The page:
Tests of memory, reasoning, vocabulary, and phonemic and semantic fluency, assessed three times over 10 years.
All cognitive scores, except vocabulary, declined in all five age categories (age 45-49, 50-54, 55-59, 60-64, and 65-70 at baseline), with evidence of faster decline in older people. In men, the 10 year decline, shown as change/range of test×100, in reasoning was −3.6% (95% confidence interval −4.1% to −3.0%) in those aged 45-49 at baseline and −9.6% (−10.6% to −8.6%) in those aged 65-70. In women, the corresponding decline was −3.6% (−4.6% to −2.7%) and −7.4% (−9.1% to −5.7%). Comparisons of longitudinal and cross sectional effects of age suggest that the latter overestimate decline in women because of cohort differences in education. For example, in women aged 45-49 the longitudinal analysis showed reasoning to have declined by −3.6% (−4.5% to −2.8%) but the cross sectional effects suggested a decline of −11.4% (−14.0% to −8.9%).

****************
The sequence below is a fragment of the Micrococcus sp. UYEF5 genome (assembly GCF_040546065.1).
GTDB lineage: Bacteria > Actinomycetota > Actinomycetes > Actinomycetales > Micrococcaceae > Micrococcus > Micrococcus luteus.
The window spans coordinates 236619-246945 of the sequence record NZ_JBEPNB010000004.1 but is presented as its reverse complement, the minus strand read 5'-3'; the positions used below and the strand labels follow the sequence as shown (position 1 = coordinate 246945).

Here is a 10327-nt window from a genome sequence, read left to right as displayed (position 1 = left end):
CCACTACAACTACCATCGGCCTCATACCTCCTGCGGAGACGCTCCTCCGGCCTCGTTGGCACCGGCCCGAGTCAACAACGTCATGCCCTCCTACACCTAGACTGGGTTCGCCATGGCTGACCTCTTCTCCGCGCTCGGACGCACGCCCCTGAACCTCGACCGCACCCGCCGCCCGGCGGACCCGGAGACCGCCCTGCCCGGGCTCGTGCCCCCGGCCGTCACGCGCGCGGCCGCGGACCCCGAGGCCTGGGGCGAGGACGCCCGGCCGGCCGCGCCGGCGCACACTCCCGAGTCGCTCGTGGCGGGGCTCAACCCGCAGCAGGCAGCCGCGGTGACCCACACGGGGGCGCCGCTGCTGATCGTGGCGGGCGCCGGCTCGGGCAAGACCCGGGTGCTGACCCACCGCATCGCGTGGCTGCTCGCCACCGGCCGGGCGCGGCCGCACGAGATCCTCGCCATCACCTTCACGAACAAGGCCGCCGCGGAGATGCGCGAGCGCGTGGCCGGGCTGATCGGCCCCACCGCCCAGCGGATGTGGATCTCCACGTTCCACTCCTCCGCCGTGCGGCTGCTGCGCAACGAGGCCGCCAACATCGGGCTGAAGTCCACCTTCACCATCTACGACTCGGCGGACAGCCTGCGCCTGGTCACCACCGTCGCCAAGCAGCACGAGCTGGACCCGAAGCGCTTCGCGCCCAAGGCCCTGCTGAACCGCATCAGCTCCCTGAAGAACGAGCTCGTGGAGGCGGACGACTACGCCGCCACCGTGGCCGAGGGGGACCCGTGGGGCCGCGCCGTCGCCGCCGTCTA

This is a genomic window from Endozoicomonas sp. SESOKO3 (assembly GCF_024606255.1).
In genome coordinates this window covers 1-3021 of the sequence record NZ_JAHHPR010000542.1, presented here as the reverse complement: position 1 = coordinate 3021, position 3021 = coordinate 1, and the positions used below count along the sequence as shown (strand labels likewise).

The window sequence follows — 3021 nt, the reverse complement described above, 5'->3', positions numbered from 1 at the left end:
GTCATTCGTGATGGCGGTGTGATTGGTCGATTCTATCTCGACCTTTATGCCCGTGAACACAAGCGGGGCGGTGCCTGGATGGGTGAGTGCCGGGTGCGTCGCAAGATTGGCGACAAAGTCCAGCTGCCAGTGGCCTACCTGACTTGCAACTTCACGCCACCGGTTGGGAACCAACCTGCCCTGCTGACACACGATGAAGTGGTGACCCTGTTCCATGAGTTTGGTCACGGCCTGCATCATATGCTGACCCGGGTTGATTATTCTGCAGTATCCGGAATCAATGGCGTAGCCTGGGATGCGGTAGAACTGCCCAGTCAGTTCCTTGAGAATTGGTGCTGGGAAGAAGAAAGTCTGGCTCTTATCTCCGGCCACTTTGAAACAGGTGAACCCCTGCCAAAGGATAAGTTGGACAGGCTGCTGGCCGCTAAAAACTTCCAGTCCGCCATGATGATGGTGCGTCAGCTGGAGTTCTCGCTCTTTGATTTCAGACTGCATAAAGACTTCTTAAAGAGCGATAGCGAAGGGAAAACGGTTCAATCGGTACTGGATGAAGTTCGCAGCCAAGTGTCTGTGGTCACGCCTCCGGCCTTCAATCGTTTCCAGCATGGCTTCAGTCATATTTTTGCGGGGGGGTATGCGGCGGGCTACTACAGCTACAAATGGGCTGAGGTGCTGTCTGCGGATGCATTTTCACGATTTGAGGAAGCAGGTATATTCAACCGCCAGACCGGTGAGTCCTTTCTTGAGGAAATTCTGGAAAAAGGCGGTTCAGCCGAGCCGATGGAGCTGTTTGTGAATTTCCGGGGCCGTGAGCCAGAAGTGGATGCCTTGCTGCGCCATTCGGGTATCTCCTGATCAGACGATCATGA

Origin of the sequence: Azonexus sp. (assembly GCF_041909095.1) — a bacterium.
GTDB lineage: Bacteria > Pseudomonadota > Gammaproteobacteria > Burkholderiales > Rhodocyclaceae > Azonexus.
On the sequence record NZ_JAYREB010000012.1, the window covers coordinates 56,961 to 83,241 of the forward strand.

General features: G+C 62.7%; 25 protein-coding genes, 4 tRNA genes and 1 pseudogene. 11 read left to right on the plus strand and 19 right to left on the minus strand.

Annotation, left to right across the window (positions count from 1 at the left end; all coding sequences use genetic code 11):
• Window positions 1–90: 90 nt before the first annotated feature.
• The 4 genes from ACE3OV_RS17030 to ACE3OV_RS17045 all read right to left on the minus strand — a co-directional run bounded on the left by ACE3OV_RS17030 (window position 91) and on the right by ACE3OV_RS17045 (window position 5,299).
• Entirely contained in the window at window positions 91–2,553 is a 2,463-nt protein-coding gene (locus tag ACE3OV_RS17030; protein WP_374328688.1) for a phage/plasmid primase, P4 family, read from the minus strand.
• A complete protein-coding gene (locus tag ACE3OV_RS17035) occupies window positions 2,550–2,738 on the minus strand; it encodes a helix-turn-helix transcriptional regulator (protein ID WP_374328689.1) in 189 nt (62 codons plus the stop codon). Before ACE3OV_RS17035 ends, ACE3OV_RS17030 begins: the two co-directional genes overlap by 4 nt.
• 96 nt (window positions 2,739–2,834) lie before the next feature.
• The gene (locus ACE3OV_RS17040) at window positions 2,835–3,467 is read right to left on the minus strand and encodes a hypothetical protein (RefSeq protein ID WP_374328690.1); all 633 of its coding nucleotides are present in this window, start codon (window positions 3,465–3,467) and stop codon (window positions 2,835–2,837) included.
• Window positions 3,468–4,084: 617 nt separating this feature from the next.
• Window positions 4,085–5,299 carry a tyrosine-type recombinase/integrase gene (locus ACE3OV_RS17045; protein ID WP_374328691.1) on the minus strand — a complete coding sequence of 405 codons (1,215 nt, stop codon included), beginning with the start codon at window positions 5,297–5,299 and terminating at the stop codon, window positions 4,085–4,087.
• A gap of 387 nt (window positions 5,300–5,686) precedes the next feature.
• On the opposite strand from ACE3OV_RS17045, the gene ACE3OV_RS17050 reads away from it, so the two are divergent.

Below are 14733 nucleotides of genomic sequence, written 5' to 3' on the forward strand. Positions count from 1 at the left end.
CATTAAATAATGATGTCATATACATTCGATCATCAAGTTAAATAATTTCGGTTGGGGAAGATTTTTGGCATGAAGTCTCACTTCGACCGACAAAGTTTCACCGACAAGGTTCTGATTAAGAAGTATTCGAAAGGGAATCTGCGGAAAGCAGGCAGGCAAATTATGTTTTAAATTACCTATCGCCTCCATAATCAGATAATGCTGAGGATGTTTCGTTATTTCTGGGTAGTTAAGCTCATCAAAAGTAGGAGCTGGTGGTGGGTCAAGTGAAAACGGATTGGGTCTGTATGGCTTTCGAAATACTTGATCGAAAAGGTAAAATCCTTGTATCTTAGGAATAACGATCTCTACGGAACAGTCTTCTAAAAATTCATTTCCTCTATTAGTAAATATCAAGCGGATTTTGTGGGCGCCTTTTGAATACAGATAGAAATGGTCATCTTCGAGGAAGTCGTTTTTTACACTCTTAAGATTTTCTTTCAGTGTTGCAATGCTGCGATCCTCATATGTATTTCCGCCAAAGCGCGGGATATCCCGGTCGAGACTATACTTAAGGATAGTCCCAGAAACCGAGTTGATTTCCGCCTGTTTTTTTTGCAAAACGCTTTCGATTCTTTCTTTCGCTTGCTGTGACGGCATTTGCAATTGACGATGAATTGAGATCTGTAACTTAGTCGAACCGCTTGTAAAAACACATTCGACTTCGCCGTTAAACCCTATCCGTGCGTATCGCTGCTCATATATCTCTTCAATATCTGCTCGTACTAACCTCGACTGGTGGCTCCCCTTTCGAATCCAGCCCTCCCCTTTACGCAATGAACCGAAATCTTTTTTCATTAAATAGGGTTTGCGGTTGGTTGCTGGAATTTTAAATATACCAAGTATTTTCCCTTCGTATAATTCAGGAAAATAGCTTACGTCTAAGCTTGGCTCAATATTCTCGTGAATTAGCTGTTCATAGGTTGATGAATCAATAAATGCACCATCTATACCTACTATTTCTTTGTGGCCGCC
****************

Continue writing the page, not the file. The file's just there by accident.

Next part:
BBC News - "Previous research suggests that our health in mid-life affects our risk of dementia as we age, and these findings give us all an extra reason to stick to our New Year's resolutions.
"Although we don't yet have a sure-fire way to prevent dementia, we do know that simple lifestyle changes - such as eating a healthy diet, not smoking, and keeping blood pressure and cholesterol in check - can all reduce the risk of dementia."
Professor Lindsey Davies, president of the Faculty of Public Health, said that people should not wait until their bodies and minds broke down before taking action.
"We need only look at the problems that childhood obesity rates will cause if they are not addressed to see how important it is that we take 'cradle to grave' approach to public health."
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